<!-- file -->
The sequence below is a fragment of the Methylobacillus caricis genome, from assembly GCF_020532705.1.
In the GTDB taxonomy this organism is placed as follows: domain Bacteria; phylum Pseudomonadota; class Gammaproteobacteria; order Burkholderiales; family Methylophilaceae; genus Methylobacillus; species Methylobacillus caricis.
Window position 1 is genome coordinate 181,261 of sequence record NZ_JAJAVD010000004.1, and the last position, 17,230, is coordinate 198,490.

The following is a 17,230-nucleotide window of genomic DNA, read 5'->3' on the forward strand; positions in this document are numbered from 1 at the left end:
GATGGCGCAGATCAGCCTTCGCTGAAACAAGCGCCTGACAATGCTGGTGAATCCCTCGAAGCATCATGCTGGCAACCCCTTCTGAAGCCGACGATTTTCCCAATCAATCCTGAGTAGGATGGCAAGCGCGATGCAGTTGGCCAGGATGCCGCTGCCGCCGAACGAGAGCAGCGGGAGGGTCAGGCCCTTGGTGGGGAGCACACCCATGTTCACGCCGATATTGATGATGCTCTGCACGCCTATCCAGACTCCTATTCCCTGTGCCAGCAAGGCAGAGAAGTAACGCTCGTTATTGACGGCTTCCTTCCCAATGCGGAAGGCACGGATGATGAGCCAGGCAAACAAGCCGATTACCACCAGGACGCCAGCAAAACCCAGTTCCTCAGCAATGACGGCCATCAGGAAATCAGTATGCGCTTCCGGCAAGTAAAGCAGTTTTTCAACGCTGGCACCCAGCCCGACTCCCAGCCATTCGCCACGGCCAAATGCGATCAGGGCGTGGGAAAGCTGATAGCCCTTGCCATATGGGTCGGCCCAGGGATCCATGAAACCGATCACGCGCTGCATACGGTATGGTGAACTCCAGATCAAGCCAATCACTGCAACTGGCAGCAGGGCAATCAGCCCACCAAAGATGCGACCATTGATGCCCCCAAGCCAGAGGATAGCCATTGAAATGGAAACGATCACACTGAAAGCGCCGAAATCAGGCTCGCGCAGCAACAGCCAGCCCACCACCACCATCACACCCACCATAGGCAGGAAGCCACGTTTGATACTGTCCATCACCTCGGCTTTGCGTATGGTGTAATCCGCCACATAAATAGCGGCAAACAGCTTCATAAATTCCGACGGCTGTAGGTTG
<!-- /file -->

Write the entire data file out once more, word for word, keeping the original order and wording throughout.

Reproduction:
The sequence below is a fragment of the Methylobacillus caricis genome, from assembly GCF_020532705.1.
In the GTDB taxonomy this organism is placed as follows: domain Bacteria; phylum Pseudomonadota; class Gammaproteobacteria; order Burkholderiales; family Methylophilaceae; genus Methylobacillus; species Methylobacillus caricis.
Window position 1 is genome coordinate 181,261 of sequence record NZ_JAJAVD010000004.1, and the last position, 17,230, is coordinate 198,490.

The following is a 17,230-nucleotide window of genomic DNA, read 5'->3' on the forward strand; positions in this document are numbered from 1 at the left end:
GATGGCGCAGATCAGCCTTCGCTGAAACAAGCGCCTGACAATGCTGGTGAATCCCTCGAAGCATCATGCTGGCAACCCCTTCTGAAGCCGACGATTTTCCCAATCAATCCTGAGTAGGATGGCAAGCGCGATGCAGTTGGCCAGGATGCCGCTGCCGCCGAACGAGAGCAGCGGGAGGGTCAGGCCCTTGGTGGGGAGCACACCCATGTTCACGCCGATATTGATGATGCTCTGCACGCCTATCCAGACTCCTATTCCCTGTGCCAGCAAGGCAGAGAAGTAACGCTCGTTATTGACGGCTTCCTTCCCAATGCGGAAGGCACGGATGATGAGCCAGGCAAACAAGCCGATTACCACCAGGACGCCAGCAAAACCCAGTTCCTCAGCAATGACGGCCATCAGGAAATCAGTATGCGCTTCCGGCAAGTAAAGCAGTTTTTCAACGCTGGCACCCAGCCCGACTCCCAGCCATTCGCCACGGCCAAATGCGATCAGGGCGTGGGAAAGCTGATAGCCCTTGCCATATGGGTCGGCCCAGGGATCCATGAAACCGATCACGCGCTGCATACGGTATGGTGAACTCCAGATCAAGCCAATCACTGCAACTGGCAGCAGGGCAATCAGCCCACCAAAGATGCGACCATTGATGCCCCCAAGCCAGAGGATAGCCATTGAAATGGAAACGATCACACTGAAAGCGCCGAAATCAGGCTCGCGCAGCAACAGCCAGCCCACCACCACCATCACACCCACCATAGGCAGGAAGCCACGTTTGATACTGTCCATCACCTCGGCTTTGCGTATGGTGTAATCCGCCACATAAATAGCGGCAAACAGCTTCATAAATTCCGACGGCTGTAGGTTG